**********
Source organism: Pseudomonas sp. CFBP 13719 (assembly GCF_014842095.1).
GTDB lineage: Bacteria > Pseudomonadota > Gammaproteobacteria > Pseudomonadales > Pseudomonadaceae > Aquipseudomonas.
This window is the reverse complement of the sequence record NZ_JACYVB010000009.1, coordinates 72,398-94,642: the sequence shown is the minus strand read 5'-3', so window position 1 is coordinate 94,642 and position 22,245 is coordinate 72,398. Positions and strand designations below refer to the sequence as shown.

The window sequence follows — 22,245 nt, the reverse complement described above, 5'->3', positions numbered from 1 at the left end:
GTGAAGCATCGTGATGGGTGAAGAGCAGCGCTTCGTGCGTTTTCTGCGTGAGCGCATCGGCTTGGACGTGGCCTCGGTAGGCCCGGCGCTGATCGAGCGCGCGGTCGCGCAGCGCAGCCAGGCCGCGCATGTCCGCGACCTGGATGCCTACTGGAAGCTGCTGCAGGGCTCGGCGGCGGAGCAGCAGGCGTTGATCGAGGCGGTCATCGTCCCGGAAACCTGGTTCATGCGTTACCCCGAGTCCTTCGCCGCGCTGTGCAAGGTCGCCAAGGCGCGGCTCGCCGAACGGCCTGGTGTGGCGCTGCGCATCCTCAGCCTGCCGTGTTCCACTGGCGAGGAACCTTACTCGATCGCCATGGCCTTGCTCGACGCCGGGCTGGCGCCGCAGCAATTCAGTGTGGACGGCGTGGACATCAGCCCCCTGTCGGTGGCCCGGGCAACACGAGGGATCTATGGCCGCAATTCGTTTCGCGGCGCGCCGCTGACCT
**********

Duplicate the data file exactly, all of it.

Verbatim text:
Source organism: Pseudomonas sp. CFBP 13719 (assembly GCF_014842095.1).
GTDB lineage: Bacteria > Pseudomonadota > Gammaproteobacteria > Pseudomonadales > Pseudomonadaceae > Aquipseudomonas.
This window is the reverse complement of the sequence record NZ_JACYVB010000009.1, coordinates 72,398-94,642: the sequence shown is the minus strand read 5'-3', so window position 1 is coordinate 94,642 and position 22,245 is coordinate 72,398. Positions and strand designations below refer to the sequence as shown.

The window sequence follows — 22,245 nt, the reverse complement described above, 5'->3', positions numbered from 1 at the left end:
GTGAAGCATCGTGATGGGTGAAGAGCAGCGCTTCGTGCGTTTTCTGCGTGAGCGCATCGGCTTGGACGTGGCCTCGGTAGGCCCGGCGCTGATCGAGCGCGCGGTCGCGCAGCGCAGCCAGGCCGCGCATGTCCGCGACCTGGATGCCTACTGGAAGCTGCTGCAGGGCTCGGCGGCGGAGCAGCAGGCGTTGATCGAGGCGGTCATCGTCCCGGAAACCTGGTTCATGCGTTACCCCGAGTCCTTCGCCGCGCTGTGCAAGGTCGCCAAGGCGCGGCTCGCCGAACGGCCTGGTGTGGCGCTGCGCATCCTCAGCCTGCCGTGTTCCACTGGCGAGGAACCTTACTCGATCGCCATGGCCTTGCTCGACGCCGGGCTGGCGCCGCAGCAATTCAGTGTGGACGGCGTGGACATCAGCCCCCTGTCGGTGGCCCGGGCAACACGAGGGATCTATGGCCGCAATTCGTTTCGCGGCGCGCCGCTGACCT